Cookie policy notice

By continuing to use this site you agree to our cookies policy below:
Since 26 May 2011, the law now states that cookies on websites can ony be used with your specific consent. Cookies allow us to ensure that you enjoy the best browsing experience.

This site is intended for health professionals only

At the heart of general practice since 1960

GPs 'lack skills to detect serious childhood illness'

GPs do not have the skills to detect serious childhood illnesses and should give the task to specialised nurses, claim experts involved in drawing up the Government's national service framework for children.

The damning assessment was rejected by the RCGP, which retorted that such

nurses 'barely exist'.

A report from the framework's ambulatory care working group concluded GPs

often missed serious acute illnesses in children or diagnosed them too late.

Evidence from the confidential inquiry into stillbirths and deaths in infancy, highlighted in the report, suggested most GPs fail to adequately investigate children with fever caused by infections, increasing the risk of missing meningitis, septicaemia, urinary infection or pneumonia.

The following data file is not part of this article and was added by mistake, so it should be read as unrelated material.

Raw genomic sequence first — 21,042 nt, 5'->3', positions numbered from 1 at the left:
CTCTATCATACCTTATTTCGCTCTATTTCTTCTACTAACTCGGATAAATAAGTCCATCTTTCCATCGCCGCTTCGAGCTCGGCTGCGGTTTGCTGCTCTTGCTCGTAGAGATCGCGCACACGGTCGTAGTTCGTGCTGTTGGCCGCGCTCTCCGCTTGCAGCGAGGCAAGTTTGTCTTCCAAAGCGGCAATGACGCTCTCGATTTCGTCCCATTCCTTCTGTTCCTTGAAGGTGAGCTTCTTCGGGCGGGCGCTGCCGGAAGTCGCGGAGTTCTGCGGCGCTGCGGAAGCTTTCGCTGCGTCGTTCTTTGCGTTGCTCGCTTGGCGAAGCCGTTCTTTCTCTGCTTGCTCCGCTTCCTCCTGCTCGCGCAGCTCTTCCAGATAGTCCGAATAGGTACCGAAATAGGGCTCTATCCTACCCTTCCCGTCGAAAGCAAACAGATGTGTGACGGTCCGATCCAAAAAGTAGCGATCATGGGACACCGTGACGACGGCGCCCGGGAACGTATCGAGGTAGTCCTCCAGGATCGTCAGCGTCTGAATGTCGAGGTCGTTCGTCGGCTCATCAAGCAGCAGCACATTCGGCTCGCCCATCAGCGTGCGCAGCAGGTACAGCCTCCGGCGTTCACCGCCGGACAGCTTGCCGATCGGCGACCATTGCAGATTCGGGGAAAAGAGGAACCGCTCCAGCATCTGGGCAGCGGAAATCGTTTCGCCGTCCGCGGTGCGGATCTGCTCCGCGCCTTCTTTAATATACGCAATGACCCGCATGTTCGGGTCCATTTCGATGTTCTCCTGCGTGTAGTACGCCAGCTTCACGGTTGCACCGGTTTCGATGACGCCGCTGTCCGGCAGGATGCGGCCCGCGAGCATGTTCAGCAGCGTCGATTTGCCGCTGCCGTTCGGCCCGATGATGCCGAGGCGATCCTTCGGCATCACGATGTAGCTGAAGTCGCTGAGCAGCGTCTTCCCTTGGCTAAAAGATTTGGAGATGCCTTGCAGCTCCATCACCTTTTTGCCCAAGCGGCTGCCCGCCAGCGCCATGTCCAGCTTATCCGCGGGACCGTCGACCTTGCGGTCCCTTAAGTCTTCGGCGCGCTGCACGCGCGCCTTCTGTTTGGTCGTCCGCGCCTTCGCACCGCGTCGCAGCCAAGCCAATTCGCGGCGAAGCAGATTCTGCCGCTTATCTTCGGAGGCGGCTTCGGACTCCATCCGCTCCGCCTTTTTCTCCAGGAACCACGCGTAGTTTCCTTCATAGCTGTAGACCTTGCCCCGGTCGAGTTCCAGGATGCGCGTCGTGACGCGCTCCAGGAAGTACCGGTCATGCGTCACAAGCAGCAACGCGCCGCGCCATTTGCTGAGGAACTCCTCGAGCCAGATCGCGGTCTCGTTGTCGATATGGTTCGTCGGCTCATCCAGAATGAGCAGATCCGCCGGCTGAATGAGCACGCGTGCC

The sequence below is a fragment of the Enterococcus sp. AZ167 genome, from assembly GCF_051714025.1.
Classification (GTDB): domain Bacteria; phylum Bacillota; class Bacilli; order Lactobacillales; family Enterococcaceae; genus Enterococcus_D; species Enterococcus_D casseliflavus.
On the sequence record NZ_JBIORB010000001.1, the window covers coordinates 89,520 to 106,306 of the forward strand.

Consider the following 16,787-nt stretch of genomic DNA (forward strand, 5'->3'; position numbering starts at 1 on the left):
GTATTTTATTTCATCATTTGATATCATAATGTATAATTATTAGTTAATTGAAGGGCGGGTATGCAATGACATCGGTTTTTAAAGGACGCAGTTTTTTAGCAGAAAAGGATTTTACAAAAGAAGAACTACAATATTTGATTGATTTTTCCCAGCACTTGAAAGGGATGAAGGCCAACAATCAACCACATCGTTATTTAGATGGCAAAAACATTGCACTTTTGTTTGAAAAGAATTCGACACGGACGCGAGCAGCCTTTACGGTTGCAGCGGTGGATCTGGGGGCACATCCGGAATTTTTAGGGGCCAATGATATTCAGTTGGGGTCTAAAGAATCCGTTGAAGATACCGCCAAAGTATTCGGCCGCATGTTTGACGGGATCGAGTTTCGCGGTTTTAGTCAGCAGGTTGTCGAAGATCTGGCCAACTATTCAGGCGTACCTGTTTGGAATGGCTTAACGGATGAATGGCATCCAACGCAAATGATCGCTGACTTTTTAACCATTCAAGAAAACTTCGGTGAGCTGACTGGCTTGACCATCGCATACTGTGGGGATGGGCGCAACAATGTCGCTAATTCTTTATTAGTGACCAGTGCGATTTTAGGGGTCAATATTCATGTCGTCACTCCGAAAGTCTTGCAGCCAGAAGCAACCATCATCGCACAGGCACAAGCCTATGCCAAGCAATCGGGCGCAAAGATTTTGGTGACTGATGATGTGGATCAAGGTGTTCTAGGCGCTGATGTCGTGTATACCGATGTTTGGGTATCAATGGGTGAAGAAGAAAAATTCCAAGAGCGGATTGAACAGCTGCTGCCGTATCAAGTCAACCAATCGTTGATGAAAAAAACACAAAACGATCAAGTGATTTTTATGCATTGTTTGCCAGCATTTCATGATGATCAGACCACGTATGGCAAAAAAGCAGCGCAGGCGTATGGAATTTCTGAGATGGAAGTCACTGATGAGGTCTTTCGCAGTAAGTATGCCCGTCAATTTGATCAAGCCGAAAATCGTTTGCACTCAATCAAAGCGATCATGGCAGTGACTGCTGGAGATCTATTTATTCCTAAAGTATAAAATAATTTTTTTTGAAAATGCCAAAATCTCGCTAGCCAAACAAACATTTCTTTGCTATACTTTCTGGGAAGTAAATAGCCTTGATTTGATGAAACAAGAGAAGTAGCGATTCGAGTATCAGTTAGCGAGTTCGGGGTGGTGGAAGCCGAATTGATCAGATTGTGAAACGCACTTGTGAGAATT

'Few GPs measure temperature, yet height of fever predicts greater risk of serious bacterial illness,' said the report.

GPs also need to 'make themselves more approachable' and improve their communication with children, the working group said.

The report stated 40 per cent of GPs had no hospital training in paediatrics. It recommended wider use of 'community children's nurses'.

But RCGP child health spokeswoman Dr Ruth Bastable said such nurses were 'barely existent'. She added: 'Just how will training be funded? How long are we

going to have to wait for this service?

'And where is the logic in creating a new and different service that bypasses a group of doctors, 60 per cent of whom already have paediatric training?'

Dr Mustafa Kapasi, GPC representative on the children's framework and a GP in Greenock, Inverclyde, said a training programme was urgently needed so GPs could develop a special interest in child health.

He added: 'I think GPs are doing an excellent job when you think more than 95 per cent of paediatrics are handled in general practice. When we see so many patients, the reality is that we might miss something like one in a 1,000

cases.'

Rate this article 

Click to rate

  • 1 star out of 5
  • 2 stars out of 5
  • 3 stars out of 5
  • 4 stars out of 5
  • 5 stars out of 5

0 out of 5 stars

Have your say